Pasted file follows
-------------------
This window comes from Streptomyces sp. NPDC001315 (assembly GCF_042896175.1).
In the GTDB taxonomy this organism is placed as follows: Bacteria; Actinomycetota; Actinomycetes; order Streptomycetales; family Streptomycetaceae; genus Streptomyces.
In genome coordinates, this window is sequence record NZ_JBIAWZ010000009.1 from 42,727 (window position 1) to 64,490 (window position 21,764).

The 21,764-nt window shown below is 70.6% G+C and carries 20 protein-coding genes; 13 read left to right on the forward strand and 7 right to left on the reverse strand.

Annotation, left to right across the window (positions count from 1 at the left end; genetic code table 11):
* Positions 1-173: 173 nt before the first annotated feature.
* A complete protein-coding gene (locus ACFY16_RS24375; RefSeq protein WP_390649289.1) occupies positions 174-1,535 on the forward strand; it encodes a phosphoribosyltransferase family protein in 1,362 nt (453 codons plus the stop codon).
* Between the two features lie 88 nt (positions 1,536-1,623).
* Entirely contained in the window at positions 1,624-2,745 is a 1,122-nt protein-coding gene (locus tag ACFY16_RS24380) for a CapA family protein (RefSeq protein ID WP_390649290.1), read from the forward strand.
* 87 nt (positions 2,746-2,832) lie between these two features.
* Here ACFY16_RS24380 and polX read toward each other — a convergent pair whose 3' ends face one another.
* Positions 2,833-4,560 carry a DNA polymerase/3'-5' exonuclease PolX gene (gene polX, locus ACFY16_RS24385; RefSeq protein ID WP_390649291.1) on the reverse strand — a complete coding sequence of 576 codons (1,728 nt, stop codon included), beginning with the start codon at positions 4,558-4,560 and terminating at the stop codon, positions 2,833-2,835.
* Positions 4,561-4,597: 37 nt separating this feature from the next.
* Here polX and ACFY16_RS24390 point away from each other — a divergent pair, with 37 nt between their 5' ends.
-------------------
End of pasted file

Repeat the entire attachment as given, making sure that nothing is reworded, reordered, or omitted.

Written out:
This window comes from Streptomyces sp. NPDC001315 (assembly GCF_042896175.1).
In the GTDB taxonomy this organism is placed as follows: Bacteria; Actinomycetota; Actinomycetes; order Streptomycetales; family Streptomycetaceae; genus Streptomyces.
In genome coordinates, this window is sequence record NZ_JBIAWZ010000009.1 from 42,727 (window position 1) to 64,490 (window position 21,764).

The 21,764-nt window shown below is 70.6% G+C and carries 20 protein-coding genes; 13 read left to right on the forward strand and 7 right to left on the reverse strand.

Annotation, left to right across the window (positions count from 1 at the left end; genetic code table 11):
* Positions 1-173: 173 nt before the first annotated feature.
* A complete protein-coding gene (locus ACFY16_RS24375; RefSeq protein WP_390649289.1) occupies positions 174-1,535 on the forward strand; it encodes a phosphoribosyltransferase family protein in 1,362 nt (453 codons plus the stop codon).
* Between the two features lie 88 nt (positions 1,536-1,623).
* Entirely contained in the window at positions 1,624-2,745 is a 1,122-nt protein-coding gene (locus tag ACFY16_RS24380) for a CapA family protein (RefSeq protein ID WP_390649290.1), read from the forward strand.
* 87 nt (positions 2,746-2,832) lie between these two features.
* Here ACFY16_RS24380 and polX read toward each other — a convergent pair whose 3' ends face one another.
* Positions 2,833-4,560 carry a DNA polymerase/3'-5' exonuclease PolX gene (gene polX, locus ACFY16_RS24385; RefSeq protein ID WP_390649291.1) on the reverse strand — a complete coding sequence of 576 codons (1,728 nt, stop codon included), beginning with the start codon at positions 4,558-4,560 and terminating at the stop codon, positions 2,833-2,835.
* Positions 4,561-4,597: 37 nt separating this feature from the next.
* Here polX and ACFY16_RS24390 point away from each other — a divergent pair, with 37 nt between their 5' ends.